BEIJING (Reuters) - Iran announced plans on Sunday to build 10 new uranium enrichment plants in a major expansion of its atomic programme, just two days after the U.N. nuclear watchdog rebuked it for carrying out such work in secret.
China and Russia supported the International Atomic Energy Agency’s rebuke of Iran for building a uranium enrichment plant in secret, but both countries have long blocked the imposition of stringent economic sanctions on Iran.
He Yafei, a vice Chinese foreign minister, told Reuters last week that China’s stance on more sanctions remained the same.
Below are some questions and answers about why China is so ambivalent about international pressure on Iran.
China says it sticks to a doctrine of “non-interference” in the affairs of other nations, partly because it does not want the United States or Europe criticising its behaviour or policies.
It is also wary of signing up to multilateral efforts to pressure individual countries for similar reasons, except in cases such as North Korea which presents a pressing security concern close to home.
WHAT WILL THIS MEAN FOR U.N. EFFORTS TO PRESSURE TEHRAN?
China is a permanent member of the Security Council, so it has a veto on any potential resolution to censure Iran or ratchet up sanctions. While Beijing often abstains from votes on decisions it disapproves of, it is also willing to use its veto.
If Beijing threatens to block a resolution, Western nations that want to increase pressure on Tehran through sanctions or other methods might be forced to act unsupported by the authority of the United Nations.
Alternatively, they would have to wait for something that Beijing considers a more severe provocation.
WHAT TRADE AND BUSINESS TIES DO THE TWO COUNTRIES HAVE?
Growing energy ties bind China, the world’s No. 2 crude oil consumer, and Iran, which has the world’s second-largest crude oil reserves but desperately needs investment to develop them.
Tehran has turned to Asian firms for energy investment as Western firms succumb to political pressure. Iranian oil made up nearly 12 percent of China’s crude imports last year.
Last week, Iranian media reported that China’s Sinopec had signed a tentative deal to provide $6.5 billion in financing for oil refinery projects in Iran.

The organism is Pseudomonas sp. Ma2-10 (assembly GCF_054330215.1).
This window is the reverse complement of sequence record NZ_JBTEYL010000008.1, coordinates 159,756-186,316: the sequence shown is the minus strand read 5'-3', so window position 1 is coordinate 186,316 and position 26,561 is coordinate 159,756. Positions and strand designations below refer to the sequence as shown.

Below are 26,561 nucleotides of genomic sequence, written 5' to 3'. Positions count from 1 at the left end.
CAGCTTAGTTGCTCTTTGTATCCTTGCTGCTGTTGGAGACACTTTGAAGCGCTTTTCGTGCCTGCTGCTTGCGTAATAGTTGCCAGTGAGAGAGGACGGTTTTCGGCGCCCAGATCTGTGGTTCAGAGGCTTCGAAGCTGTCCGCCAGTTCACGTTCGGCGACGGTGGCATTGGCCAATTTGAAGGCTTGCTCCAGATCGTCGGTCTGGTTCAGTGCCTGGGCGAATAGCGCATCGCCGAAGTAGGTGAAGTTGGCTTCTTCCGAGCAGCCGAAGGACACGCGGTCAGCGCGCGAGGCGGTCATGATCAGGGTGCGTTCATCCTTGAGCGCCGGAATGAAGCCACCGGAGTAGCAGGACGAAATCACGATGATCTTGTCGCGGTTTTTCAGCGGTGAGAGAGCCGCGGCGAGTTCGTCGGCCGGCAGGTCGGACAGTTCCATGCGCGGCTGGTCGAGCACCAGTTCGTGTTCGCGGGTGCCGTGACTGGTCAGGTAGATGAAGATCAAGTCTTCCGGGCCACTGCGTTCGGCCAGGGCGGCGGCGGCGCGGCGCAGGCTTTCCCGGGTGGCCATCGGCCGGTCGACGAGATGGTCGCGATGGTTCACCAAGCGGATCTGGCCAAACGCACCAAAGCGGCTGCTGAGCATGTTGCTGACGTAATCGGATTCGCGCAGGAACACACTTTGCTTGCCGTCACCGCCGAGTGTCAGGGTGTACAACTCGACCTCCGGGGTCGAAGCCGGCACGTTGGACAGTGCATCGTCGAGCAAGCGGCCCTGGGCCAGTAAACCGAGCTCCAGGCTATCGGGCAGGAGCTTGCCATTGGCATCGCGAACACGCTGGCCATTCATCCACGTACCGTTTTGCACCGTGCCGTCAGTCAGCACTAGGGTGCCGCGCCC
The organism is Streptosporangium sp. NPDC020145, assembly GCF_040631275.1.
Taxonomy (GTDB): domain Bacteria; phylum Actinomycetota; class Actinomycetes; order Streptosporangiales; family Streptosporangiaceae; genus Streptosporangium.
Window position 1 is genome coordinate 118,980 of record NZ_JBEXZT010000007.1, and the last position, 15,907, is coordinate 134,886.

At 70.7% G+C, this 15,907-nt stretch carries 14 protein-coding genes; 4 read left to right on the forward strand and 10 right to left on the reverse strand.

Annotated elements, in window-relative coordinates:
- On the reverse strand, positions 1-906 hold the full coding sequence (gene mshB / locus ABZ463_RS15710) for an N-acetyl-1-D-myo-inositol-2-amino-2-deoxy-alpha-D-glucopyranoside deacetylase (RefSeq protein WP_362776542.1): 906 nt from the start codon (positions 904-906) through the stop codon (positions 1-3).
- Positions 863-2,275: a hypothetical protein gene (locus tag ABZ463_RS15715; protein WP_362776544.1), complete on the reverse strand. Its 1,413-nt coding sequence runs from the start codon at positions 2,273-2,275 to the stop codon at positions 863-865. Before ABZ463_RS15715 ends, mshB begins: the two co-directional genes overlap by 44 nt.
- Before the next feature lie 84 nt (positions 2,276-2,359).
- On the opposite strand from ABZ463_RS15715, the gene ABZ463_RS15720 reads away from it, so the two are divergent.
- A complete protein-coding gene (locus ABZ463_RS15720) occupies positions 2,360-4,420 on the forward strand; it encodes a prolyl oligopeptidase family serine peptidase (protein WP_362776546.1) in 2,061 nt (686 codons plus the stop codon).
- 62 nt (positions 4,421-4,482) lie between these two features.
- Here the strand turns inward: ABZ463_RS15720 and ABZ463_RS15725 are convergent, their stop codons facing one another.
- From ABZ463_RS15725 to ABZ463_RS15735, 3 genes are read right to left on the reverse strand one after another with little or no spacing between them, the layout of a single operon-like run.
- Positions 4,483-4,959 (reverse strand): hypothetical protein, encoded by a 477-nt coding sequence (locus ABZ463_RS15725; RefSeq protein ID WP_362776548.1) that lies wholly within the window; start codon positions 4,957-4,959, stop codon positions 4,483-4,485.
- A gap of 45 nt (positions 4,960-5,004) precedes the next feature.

Chinese state companies are also selling gasoline to Iran, which despite its huge crude reserves lacks the refining capacity to meet domestic fuel demand. They stepped into a vacuum left by sellers who halted supplies in anticipation of new sanctions.
Both countries also resent Western criticism of their human rights records, which they condemn as unjustified and politically motivated.
WHY WAS CHINA PREPARED TO BACK SANCTIONS ON NORTH KOREA?
North Korea is on China’s border and has hovered at the brink of economic collapse for over a decade. Any disintegration of the regime could spill instability into China.
By contrast, Iran is an important trade partner several thousand kilometres away, with a damaged but functioning economy.
In addition, Pyongyang has twice tested a nuclear device and may have extracted enough plutonium for six to eight bombs.
Tehran says its nuclear programme is for peaceful power generation only. Even if this is not true, Iran’s scientists are still several steps away from a potential nuclear weapon.
China’s leaders will probably bide their time to see how Iran responds to current pressure, whether any further evidence is laid out that would point to nuclear weapons plans, and whether Russia lines up with Western members of the U.N. Security Council. Beijing might ultimately be willing to intervene to prevent Iran developing a nuclear weapon because of fears about a Middle East arms race or worries about global proliferation.
Reporting by Ben Blanchard; Editing by Bill Tarrant